Even those who upbraid the Democratic leadership in Congress for their failure to challenge the initiatives of the White House, balk at the thought that there’s more to it than sheer lack of guts in the face of accusations of being soft on terrorism. Glenn Greenwald has been one of the most consistent, and insightful commentators on the debacle in the Middle-East. But in his recent blog entry on Senator Carl Levin‘s statements in support of White House and military claims of the Surge of forces having been a success, he also is left with a conundrum. Why won’t the Democrats oppose White House power grabs, or take any serious steps towards ending the war, when it’s within their power, and such actions would have widespread popular support? What’s the reason for this lack of “intestinal fortitude”?

The point is that it might not reflect a lack of “intestinal fortitude” at all, rather the reverse. While some Democratic representatives and senators might vote contrary to their better judgement for fear of political blame, or hope of political gain, the attempts to explain the actions and statements of the bulk of the caucus, even in the face of overwhelming support for a radical shift in policy in the polls, begin to resemble the mathematically impressive, but completely misguided attempts to save the geocentric Ptolemaic system. At some point the far simpler explanation becomes the more convincing one, that sizable and influential blocks of the Democratic Party establishment don’t lack intestinal fortitude, but indeed demonstrates an impressive amount of it, by acting against the clear wishes of their political base, and the American public at large. Not reluctant hostages to imperial policy, they are in fact the committed defenders of those policies.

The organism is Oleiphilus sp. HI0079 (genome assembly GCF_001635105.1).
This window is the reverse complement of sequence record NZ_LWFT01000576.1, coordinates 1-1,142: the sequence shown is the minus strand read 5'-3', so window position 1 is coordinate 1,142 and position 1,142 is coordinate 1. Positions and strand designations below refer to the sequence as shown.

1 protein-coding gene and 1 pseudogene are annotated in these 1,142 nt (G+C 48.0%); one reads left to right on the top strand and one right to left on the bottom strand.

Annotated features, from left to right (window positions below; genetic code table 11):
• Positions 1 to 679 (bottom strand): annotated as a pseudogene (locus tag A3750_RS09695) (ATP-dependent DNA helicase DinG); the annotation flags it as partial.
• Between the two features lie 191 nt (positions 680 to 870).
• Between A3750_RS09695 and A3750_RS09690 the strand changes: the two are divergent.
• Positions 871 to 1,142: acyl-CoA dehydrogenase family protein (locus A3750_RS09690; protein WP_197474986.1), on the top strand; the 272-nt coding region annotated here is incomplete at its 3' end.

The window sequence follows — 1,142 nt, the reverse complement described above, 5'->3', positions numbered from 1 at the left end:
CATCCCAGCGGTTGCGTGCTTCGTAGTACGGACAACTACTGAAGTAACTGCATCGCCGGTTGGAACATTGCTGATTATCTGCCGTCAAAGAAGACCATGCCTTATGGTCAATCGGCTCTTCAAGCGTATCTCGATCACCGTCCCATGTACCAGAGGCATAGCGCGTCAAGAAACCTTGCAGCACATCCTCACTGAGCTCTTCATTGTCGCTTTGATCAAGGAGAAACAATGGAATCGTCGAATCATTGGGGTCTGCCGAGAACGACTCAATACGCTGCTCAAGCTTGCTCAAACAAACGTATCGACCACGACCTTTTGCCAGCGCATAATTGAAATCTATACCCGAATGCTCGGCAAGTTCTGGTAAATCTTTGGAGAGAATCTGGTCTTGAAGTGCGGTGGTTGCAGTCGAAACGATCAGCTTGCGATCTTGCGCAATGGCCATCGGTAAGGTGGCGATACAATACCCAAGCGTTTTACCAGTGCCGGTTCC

As I mentioned in a previous article, this doesn’t necessarily reflect a deep seated nefariousness, yearning for conquest, or even wish for the inherited powers of a unitary executive following the 2008 presidential election on the part of the Democrats, as much as a realisation that America is in a real bind as regards the Middle-East.    

Even if it wanted to, the U.S. would now find it exceedingly difficult to disentangle itself from the Middle-East. That die was really thrown back in the ’70s, when the U.S., faced with the domestic Hubbert’s Oil Peak, chose not to initiate a program of exploring alternative energy sources, or follow through on strict fuel efficiency standards. One could compare it to a patient with renal failure opting out of a transplant, and instead going on constant dialysis.